What might you do in a typical first session with a student?
First I will get to know the student personally. I think building positive relationships is the foundation to impact student learning. Then, I would like to know more about the student's disposition and attitude towards their subject of tutor. For example, what do they feel they are good at, need more help, how do they learn best, etc. After that we will set some short term or long term academic goals and the student will be able to monitor their own growth process throughout the sessions.
How would you help a student stay motivated?
By knowing the student, I will incorporate their interests and things they like into the sessions as much as possible. I will create real life scenarios and build off of the student's background knowledge.
If a student has difficulty learning a skill or concept, what would you do?
I will take as many different approaches to learning as needed. Students learn in different ways and there are many multiple intelligences. One student may learn best with visuals, another musically. So it is about finding the right avenue that best supports the students learning.
How do you help students who are struggling with reading comprehension?
I will provided guided reading strategies for those students who are struggling with reading comprehension. If we can start with text that is simple and easy to follow, then I can began to ask the student comprehension questions form what they remember. I would do a walk through with the text first, and as the student is reading, ask them open-ended questions to answer, and build upon their background knowledge as well. At the end of the text, I would then ask the student to retell the story. If they need more assistance they can use puppets, or story beads.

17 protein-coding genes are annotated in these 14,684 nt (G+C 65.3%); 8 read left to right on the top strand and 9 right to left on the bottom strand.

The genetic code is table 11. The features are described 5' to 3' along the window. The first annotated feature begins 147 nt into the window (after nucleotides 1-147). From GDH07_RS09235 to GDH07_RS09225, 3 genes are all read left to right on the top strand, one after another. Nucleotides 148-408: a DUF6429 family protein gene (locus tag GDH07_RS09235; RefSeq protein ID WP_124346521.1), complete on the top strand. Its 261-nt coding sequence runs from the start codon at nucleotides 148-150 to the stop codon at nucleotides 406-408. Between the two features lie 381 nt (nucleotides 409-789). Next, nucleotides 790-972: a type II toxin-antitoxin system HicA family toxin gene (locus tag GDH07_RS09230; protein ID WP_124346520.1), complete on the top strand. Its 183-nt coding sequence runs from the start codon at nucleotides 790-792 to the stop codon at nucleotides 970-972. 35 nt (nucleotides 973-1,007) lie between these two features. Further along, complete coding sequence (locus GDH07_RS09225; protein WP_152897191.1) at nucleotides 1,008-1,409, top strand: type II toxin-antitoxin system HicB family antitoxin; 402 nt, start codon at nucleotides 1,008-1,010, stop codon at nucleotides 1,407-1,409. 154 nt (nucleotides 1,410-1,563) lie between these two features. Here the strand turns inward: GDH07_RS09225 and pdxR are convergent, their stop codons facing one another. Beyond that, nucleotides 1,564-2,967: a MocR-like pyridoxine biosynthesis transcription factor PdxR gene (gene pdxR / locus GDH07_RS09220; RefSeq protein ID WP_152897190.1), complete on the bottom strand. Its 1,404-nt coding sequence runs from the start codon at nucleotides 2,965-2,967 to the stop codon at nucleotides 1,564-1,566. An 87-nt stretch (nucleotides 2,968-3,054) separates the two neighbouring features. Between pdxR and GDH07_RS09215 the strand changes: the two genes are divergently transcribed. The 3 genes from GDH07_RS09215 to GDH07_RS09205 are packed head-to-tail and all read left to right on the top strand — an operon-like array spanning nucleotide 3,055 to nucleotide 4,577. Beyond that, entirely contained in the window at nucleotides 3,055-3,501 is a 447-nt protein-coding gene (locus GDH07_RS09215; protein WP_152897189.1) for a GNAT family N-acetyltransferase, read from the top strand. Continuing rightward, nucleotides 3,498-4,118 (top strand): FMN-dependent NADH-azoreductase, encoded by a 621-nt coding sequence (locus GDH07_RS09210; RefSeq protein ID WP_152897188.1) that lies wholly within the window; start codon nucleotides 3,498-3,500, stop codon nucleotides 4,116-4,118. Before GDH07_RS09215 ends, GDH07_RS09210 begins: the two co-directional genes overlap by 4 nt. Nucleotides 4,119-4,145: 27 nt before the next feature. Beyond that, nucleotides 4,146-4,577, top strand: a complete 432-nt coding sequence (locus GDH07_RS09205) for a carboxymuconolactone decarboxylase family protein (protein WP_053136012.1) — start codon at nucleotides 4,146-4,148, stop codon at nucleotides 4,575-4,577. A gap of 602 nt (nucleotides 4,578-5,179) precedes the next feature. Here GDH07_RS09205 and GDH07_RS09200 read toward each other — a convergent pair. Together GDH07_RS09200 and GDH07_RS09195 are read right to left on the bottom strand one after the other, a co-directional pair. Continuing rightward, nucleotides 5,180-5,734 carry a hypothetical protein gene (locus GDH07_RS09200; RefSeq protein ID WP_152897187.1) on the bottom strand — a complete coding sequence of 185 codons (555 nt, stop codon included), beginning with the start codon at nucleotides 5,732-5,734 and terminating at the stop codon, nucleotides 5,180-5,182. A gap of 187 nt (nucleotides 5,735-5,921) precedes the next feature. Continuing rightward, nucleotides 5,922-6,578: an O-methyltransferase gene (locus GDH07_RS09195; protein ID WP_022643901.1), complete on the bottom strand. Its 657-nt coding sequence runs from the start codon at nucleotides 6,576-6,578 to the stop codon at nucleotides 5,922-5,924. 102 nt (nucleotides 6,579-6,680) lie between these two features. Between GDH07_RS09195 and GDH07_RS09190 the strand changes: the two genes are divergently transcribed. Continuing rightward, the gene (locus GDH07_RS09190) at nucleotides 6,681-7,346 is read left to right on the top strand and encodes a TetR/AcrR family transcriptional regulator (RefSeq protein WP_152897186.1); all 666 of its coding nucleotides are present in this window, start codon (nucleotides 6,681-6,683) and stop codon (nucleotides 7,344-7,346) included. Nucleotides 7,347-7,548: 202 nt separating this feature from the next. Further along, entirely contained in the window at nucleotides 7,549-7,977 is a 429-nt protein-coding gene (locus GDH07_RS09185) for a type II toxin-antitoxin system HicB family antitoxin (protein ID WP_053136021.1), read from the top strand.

What strategies have you found to be most successful when you start to work with a student?
I found that setting realistic short-term or long-term goals with students have been most successful. This way the student and I knows what skills we are working toward. Also, having the student monitor their own progress towards achieving those skills is helpful to bring awareness to the student. Monitoring can be done with a simple thumbs up (I get the skill) or thumbs down (need more help). When students are aware of their own progress, then they are more likely to participate.
How would you help a student get excited/engaged with a subject that they are struggling in?
First, I would relate the subject to any background knowledge they may have. Usually that would spark interest for the student. I would continuously motivate and encourage the student and work on skills that I know they can accomplish to help build their competence.
How do you build a student's confidence in a subject?
Start and do skills you know they are capable of doing to build their confidence, and then progress to more challenging skills to accomplish. When the student provides negative talk about themselves always turn them into positives, and let the student know you believe in them, but they also have to believe in themselves. Share your own personal experiences or struggles with the same or different subject with the student so they know that they are not alone.
How do you evaluate a student's needs?
Evaluation occurs continuously throughout sessions. This can be seen from student's work or discussions about the subject, which will indicate what a student need, whether it is a different approach to the skill, materials, etc.
How do you adapt your tutoring to the student's needs?
I adapt by switching up the delivery approach to my teachings for students who may still struggle with a task. Also, I will adapt by providing materials and resources to support the needs of the student.